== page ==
Winter is here at least for the day. Â Cold and rainy weather makes you want to stay in the garage and work on your car which is exactly what I did. Â I mounted the transmission in Andre and modified the center crossmember for the tail shaft to fit. Tomorrow I will cut out the remaining rivets and install the new crossmember pieces from TCI. Â Yes, I found them but they are made by Magnum Axle now and Fred promises to keep the flame burning for traditional hot rods.
My neighbor is moving to Colorado and is having his delivery repainted. Â He is leaving the flames alone as they are fresh and painting everything else. Masking off the flames is no big job, but pulling off the tape and keeping the edges looking good takes patience. Â I have always been attracted to a flamed car but I don’t think I would flame one I owned. Â I am afraid I would tire of the fire look in a hurry. Forties and flames go together as Lobeck used to say and his was one of the first real nice 40 coupes I saw with good looking flames. Â Flames take on many different shapes and colors but the end result is the same….they do stand out in a crowd or going down the highway.
The average flame job on a car will run you about $2500 on the West Coast and cheaper in someone’s back yard garage. Â I have seen some very nice flame paint jobs done in the backyard by amateurs. Â I think the total cost to one of my buddies was about $1100. Â Considering what paint cost I would say he got a bargain. Â If you like flames keep them simple, subtle and you will be happy. Â Too much and you will wish you had been a little more conservative.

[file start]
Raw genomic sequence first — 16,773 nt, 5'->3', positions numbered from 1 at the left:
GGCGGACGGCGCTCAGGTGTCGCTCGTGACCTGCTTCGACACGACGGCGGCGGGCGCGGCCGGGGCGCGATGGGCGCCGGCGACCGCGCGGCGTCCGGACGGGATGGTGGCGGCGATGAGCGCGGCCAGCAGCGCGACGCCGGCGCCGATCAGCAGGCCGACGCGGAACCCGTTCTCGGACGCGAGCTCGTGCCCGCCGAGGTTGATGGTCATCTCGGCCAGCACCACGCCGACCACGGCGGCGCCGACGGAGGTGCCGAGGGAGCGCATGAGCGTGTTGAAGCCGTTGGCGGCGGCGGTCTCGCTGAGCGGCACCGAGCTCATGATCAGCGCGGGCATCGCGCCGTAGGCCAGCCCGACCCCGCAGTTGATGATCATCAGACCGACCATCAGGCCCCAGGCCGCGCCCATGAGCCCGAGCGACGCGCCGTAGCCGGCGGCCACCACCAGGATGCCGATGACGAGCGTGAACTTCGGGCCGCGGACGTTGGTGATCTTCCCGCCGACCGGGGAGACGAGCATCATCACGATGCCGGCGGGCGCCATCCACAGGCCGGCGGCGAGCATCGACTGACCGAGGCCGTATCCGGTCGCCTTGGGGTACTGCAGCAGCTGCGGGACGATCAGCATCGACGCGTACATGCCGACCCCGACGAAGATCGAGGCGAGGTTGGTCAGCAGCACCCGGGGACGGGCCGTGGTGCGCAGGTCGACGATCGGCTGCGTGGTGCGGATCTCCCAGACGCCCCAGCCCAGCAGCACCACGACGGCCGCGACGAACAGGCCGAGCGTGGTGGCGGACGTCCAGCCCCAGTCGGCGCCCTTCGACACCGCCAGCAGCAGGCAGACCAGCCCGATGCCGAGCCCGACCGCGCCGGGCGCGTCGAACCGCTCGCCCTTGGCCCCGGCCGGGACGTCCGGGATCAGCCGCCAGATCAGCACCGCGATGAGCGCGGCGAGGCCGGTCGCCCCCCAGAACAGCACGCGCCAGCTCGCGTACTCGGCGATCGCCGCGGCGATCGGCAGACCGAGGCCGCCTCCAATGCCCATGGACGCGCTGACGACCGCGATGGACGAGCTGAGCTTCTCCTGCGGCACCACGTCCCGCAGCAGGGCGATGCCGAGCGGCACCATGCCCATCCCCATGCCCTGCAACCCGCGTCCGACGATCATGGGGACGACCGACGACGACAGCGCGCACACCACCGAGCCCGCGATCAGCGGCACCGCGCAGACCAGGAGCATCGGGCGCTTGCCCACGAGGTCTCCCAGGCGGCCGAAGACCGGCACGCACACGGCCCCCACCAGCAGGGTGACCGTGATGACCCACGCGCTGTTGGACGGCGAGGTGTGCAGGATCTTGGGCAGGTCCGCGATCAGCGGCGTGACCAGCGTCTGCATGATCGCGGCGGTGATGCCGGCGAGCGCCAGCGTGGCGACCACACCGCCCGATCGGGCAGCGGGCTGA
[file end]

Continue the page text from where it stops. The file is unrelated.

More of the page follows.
I hope to go to the Long Beach Swap meet if it doesn’t rain. Â Bob is hauling his 40 coupe to the meet to see if he can attract a buyer. Â I never saw a 40 coupe so hard to sell. Â Must be the economy or the early Christmas fever.
Have a good weekend and stay warm.
Here are some real fire flames coming out the hood on this Deuce sedan.
A 40 sedan has been flamed with large flames covering the front end and door area.
David likes his roadster with the slim flames running down the side of the car.
A little different style of flames done in a golden tone on this sedan.
Here is a copy of the McCoy 40 that started the flamed forty fad.
Bruce sold this one to my friend and he is having the time of his life. Â He is selling his Nomad and Deuce coupe and will make this his permanent hot rod. The grandkids love it.
I do like the coupes with the flamed front end. Â It seems the red rims with whitewall tires add a lot to the overall look of the car. Â The stance is really nice on this standard black coupe.
This is the Custom 40 sedan with flames. Â Appeltons, lake pipes louvers and Mercury hubcaps make this one a true custom. Â The small flames are a later style than the earlier ones shown above.
Here is my neighbors prior to heading to the paint shop. Â He also likes the large flames. Â Andre is watching out of the garage hoping to join the 40 tour next year.
Here is my old Deuce 3 window from the 70’s. Â I moved to LA, met Boyd and this was the result. Â I owned this car for many years in the stock form and the 80’s sickness took hold of me. Â I do regret selling this one for $25k but I am glad I still know where it is.